Amoris Laetitia 107: Forgiving Ourselves

amoris laetitia memeA third section on forgiveness:

107. Today we recognize that being able to forgive others implies the liberating experience of understanding and forgiving ourselves. Often our mistakes, or criticism we have received from loved ones, can lead to a loss of self-esteem. We become distant from others, avoiding affection and fearful in our interpersonal relationships. Blaming others becomes falsely reassuring. We need to learn to pray over our past history, to accept ourselves, to learn how to live with our limitations, and even to forgive ourselves, in order to have this same attitude towards others.

In some circles, self-esteem is criticized and misunderstood as self-indulgent. In my experience, self-indulgent people have the lowest self-esteem. Bullies and narcissists act as they do, placing themselves at the center of the known universe mainly because they suffer a great interior anguish. People who have forgiven themselves are more likely to exhibit great courage and personal sacrifice in the love of others. They are also practiced in the art of forgiveness, as Pope Francis suggests here.

For your reference, remember that Amoris Laetitia is online here.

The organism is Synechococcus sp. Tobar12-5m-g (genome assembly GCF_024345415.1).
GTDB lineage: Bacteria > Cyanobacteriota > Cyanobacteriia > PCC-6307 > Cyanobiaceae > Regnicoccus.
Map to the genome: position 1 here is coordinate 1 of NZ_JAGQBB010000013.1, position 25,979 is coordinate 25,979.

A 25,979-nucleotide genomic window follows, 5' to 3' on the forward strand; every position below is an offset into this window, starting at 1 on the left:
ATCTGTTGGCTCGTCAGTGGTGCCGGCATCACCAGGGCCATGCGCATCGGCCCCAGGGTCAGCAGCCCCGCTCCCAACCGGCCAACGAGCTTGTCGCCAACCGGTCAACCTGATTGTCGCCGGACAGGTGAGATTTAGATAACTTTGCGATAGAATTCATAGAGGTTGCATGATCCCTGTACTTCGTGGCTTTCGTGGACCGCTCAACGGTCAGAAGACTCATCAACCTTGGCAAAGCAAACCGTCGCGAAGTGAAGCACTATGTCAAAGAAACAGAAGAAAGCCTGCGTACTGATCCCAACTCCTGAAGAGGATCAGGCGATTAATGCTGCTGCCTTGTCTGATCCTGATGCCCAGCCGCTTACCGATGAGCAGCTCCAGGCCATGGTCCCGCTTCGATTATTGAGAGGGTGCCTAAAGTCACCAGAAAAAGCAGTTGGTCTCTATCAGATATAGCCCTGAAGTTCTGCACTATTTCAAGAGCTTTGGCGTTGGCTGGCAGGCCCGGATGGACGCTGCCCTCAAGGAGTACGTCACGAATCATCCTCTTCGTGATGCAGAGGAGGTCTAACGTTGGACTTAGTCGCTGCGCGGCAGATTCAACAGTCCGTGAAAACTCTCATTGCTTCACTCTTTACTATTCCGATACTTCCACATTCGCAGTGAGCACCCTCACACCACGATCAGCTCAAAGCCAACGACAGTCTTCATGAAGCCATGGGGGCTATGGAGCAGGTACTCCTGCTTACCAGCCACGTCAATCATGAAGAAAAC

About catholicsensibility

Todd lives in the Pacific Northwest, serving a Catholic parish as a lay minister.
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3 Responses to Amoris Laetitia 107: Forgiving Ourselves

  1. Liam says:

    Self-esteem is a deeply equivocal term, unfortunately. It’s often confused with confidence, for example. More importantly, there is a great division about understanding its nature and etiology: psychology typically emphasizes it as something that is largely borne from within, whereas sociology typically emphasizes how it arises (or fails to arise) in socialization, as something that is much more of a social construct than psychology admits. (When you hear someone spout the popular bromide, “you can’t love anyone else if you don’t love yourself”, you are hearing someone’s who’s not really considered the social construction of self-esteem. I’ve known for a long time that there are plenty of people who have fraught self-esteem and self-love but who actually do really and healthfully love others, impossible as it may seem to many who’ve been taught that just cannot be.)

    • Todd says:

      I think your analysis is quite accurate. Confidence strikes me as something that a person feels in part from the esteem of others. In many people, confidence is learned, if not earned.

      • Liam says:

        I should confess a bias here about psychology. I grew up in a family with a child (7 years older than I am) who had special cognitive-emotional needs for which proper diagnoses and treatment were not yet available. That didn’t stop psychologists. My family learned to be wary of the relative lack of epistemic humility within the psychological profession and to make sure to balance it with consultation with neurology and sociology. It was far from perfect, but it’s one reason I am especially wary of priest-psychologists.

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